A dozen pharmaceutical companies have paid doctors in the US nearly $150m so far this year, according to industry data that suggests an increase in these controversial marketing and support practices .

The figures highlight the extent of entertainment, travel, consulting, education and research support to doctors – payments that the industry says are ethical and enhance health outcomes, but which critics believe can influence prescribing practices.

While some large companies, such as Sanofi, have so far not released any data, those that did collectively reported payments of $437m to 262,000 doctors last year. But data mainly from the first quarter of this year shows $148m has been given to 165,000 doctors so far, including $48m from Eli Lilly and $42m from Pfizer.

This analysis by the Financial Times, prepared in conjunction with PharmaShine, a data provider, comes at a time of intensifying scrutiny of – and prosecutions concerning – pharmaceutical groups’ marketing practices. Government agencies are finalising guidelines that will make the publication of industry support compulsory by 2013 as part of US healthcare reforms.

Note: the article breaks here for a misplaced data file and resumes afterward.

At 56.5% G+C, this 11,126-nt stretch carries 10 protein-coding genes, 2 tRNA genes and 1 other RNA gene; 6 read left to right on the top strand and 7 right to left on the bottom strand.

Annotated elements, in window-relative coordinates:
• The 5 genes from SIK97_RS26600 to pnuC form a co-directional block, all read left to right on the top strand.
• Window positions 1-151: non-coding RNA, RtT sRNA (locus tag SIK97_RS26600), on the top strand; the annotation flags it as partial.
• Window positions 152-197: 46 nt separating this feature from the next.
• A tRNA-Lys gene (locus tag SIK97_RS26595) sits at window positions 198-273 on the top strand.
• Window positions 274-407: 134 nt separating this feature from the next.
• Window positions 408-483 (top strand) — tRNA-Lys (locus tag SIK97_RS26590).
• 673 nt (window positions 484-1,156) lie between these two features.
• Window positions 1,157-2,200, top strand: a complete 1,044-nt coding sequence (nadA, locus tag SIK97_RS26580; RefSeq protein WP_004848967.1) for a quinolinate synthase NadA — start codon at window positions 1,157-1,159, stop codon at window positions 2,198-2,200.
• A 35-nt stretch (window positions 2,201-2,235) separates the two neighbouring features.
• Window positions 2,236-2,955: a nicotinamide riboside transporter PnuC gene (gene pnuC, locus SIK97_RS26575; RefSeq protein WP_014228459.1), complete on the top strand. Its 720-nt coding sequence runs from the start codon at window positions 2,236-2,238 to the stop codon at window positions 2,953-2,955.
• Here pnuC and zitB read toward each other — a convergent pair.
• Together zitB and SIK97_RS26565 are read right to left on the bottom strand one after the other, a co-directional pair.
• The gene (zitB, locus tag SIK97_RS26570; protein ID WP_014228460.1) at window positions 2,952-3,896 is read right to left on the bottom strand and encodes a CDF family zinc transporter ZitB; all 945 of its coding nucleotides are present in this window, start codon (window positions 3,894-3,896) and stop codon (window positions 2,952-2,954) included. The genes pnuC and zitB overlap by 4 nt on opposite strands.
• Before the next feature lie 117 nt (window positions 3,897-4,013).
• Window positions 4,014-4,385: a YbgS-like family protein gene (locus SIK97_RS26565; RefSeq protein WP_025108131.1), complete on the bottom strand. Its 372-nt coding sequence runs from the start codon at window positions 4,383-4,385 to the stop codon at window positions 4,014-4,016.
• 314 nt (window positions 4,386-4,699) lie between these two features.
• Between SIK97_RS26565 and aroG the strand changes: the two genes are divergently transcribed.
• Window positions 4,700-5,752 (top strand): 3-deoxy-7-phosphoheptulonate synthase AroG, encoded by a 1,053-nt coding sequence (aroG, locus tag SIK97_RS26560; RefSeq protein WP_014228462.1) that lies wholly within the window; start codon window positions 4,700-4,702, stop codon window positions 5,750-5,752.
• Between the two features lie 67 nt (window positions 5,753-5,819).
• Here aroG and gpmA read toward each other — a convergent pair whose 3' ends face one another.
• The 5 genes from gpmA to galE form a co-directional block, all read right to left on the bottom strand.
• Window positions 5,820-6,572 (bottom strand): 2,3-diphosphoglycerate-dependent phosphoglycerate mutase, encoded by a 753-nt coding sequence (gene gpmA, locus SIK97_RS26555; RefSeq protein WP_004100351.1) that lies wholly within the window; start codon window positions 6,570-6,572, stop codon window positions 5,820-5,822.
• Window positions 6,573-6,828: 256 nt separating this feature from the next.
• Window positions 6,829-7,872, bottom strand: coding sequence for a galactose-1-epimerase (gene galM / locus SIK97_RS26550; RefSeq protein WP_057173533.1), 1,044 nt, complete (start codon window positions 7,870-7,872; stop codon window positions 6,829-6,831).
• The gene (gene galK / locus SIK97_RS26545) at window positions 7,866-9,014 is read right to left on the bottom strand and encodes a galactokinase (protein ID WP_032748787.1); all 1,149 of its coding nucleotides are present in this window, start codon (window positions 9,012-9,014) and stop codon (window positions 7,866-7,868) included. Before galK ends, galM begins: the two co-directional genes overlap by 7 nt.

Publication is designed to allow regulators, medical institutions and patients to better scrutinise doctors’ links with companies, but the extent of current disclosures and the way they are presented varies widely – making comparisons and analysis difficult.

Allan Coukell, head of the Pew Prescription Project, a drug safety watchdog, said: “We need the medical community to work with the industry on research, but the marketing model is problematic. The first step is transparency and we are not even there yet.”

Eli Lilly is one of a few companies to include funding for medical research at doctors’ institutes in its figures. Others list only support directly to individual doctors.

A spokesman said: “Lilly is committed to ensuring that our relationships with healthcare providers are conducted in a manner that complies with applicable legal and ethical standards. Our collaboration with healthcare providers is essential to our ability to provide innovative medicines, improve health education, better understand patients’ needs and improve individual patient outcomes.”

Among the individual doctors receiving the highest level of support was Zale Bernstein, an associate professor from the Roswell Park Cancer Institute in Buffalo, New York, who received $234,000 in 2010 from Cephalon, Eli Lilly and Pfizer. He has received more than $57,000 already this year.

Dr Bernstein, who did not respond to repeated requests to comment, received most of his money in speaker fees as part of extensive industry-supported medical education programmes targeting other doctors.

Although the vast majority of physicians received far smaller sums – often limited to a small gift or a sandwich lunch of a few dollars – some studies have suggested even such very modest support can affect prescribing practices.

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